By Tom Ehrich

We decided to call it "the cottage."

Even though I use the outbuilding as my workplace, calling it "the office" seemed a bit narrow and self-centered. Calling it "the pub" seemed an awkward correlation to the "Pub" at my in-laws' farm in New Hampshire.

So "cottage" it is. A cozy word. But as I am learning, the main feature of the cottage is its lack of insulation in walls and thermal panes in windows. To approximate coziness I need to run two electric space heaters continually.

Non-stop heat seems an apt metaphor for more than cottage management. This morning I read a rather snippy essay by a radio commentator who is tuning out of Christmas. Among other complaints, she doesn't like the "obligatory" giving of gifts.

It seems to me gifts are always "obligatory." Like running heaters to fight cold, we are obliged to be kind and generous to those who make up our lives -- from family to strangers. Yes, we have choice, but in a faith sense, we are obliged. Love God, commanded Jesus. Love your neighbor. Not when the mood strikes, or when the neighbor is someone like oneself, but always.

If I turn off the heaters, the cold returns immediately. Being generous is like that. The minute we stop being generous, we cease to be our better selves and we fall into the rejecting of others that has become an ugly hallmark of our times.

If those pursuing a white-power insurgency were remotely connected to the Gospel, they couldn't so easily shout down protesters, burn mosques, pummel blacks, deny women control of their bodies, scapegoat immigrants, or demand that America return to some imaginary state as a white, Christian nation. The minute we stop "heating" the room -- standing for justice, speaking truth to power, calling for tolerance, sharing our nation with the many, insisting that the greedy few turn from their wickedness -- the cold fury of bigotry, hatred and fear will return.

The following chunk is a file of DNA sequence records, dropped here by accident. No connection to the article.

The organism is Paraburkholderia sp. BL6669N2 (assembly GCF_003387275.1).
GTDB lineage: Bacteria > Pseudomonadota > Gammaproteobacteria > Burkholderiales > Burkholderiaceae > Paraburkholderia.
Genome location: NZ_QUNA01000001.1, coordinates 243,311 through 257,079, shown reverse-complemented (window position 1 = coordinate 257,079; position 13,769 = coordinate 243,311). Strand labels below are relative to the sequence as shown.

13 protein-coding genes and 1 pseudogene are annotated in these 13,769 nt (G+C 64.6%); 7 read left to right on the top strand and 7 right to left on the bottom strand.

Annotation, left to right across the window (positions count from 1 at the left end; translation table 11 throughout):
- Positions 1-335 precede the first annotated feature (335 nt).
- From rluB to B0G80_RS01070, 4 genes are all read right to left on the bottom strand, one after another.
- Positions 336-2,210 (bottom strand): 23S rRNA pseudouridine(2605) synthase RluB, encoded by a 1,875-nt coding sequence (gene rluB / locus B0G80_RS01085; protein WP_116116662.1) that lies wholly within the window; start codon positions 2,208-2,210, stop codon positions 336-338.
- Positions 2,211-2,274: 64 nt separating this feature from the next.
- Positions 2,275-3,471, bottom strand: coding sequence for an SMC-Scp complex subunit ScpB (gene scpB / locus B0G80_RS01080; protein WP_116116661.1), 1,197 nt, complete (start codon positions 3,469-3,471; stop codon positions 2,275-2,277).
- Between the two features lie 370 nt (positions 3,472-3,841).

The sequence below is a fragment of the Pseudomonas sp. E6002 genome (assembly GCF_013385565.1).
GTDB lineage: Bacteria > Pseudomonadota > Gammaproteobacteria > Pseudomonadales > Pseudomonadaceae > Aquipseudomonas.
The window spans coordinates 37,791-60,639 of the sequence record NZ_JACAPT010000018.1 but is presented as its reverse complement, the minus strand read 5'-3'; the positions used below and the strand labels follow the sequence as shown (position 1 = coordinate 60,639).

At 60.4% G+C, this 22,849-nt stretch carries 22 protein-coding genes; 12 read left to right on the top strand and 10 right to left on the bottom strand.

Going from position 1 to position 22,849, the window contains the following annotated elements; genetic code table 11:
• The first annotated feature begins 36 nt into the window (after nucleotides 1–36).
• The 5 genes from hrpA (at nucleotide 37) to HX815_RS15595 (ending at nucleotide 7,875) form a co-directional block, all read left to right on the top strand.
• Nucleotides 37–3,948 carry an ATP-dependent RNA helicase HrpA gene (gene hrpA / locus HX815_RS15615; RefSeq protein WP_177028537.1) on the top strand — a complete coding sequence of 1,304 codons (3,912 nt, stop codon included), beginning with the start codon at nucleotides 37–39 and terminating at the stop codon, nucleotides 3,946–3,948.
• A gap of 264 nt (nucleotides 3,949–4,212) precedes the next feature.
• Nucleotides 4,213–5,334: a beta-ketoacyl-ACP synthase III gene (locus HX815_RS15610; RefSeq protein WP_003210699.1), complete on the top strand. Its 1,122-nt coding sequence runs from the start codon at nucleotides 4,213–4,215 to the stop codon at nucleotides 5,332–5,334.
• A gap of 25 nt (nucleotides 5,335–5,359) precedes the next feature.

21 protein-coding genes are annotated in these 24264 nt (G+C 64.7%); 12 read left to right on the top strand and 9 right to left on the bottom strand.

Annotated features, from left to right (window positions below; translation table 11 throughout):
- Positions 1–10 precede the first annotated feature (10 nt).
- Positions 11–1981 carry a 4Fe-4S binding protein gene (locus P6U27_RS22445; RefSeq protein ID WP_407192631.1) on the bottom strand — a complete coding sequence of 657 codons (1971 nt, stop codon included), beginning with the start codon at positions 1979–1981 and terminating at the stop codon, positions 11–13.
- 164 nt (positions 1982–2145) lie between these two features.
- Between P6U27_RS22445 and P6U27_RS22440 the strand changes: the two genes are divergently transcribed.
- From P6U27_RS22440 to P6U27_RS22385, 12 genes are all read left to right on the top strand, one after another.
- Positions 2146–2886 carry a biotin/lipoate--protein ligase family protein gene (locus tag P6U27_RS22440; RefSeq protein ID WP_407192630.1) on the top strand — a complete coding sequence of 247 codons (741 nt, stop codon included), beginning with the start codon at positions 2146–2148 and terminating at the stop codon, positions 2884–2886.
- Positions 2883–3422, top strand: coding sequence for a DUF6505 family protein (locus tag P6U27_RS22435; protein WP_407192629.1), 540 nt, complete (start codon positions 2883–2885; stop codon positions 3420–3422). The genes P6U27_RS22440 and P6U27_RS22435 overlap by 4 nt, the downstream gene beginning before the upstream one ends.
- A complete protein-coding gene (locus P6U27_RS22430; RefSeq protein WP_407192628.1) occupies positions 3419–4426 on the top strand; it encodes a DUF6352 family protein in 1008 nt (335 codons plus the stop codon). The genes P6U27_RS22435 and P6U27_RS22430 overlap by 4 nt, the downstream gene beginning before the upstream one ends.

Similarly, luxury spending is driving commerce this season. The wealthy are buying and giving extravagantly within their small circle. But they whine and flounce whenever someone points out the ways their living large springs from others' living poor. They apparently feel no connection to the many whose fortunes they have soured. If the faith community stopped applying the "heat" of the Gospel to this greed and self-serving, it would only get worse.

Non-stop heat is a personal metaphor, as well. At this stage in my life, I could easily retreat into the comforts of country living. No one is pushing me to do anything I don't want to do. So I must push myself. I must run two heaters, as it were, lest my heart grow cold, my mind lose its edge, my political conscience turn bland. I force myself to read the entire New York Times every day. I force myself to stay current on social media, even though I find much of it irritating. I force myself to engage with the religious world, even though I find much of it self-serving. If I stopped applying "heat" to my daily life, I would freeze.

Like the "darkness" that John saw Jesus coming to combat, the "cold" is always out there, waiting to seep into our world. Applying the "heat" of generosity is obligatory. So is applying the "heat" of the Gospel and the "heat" of engagement.

The cold of a heat-less world can freeze our souls.

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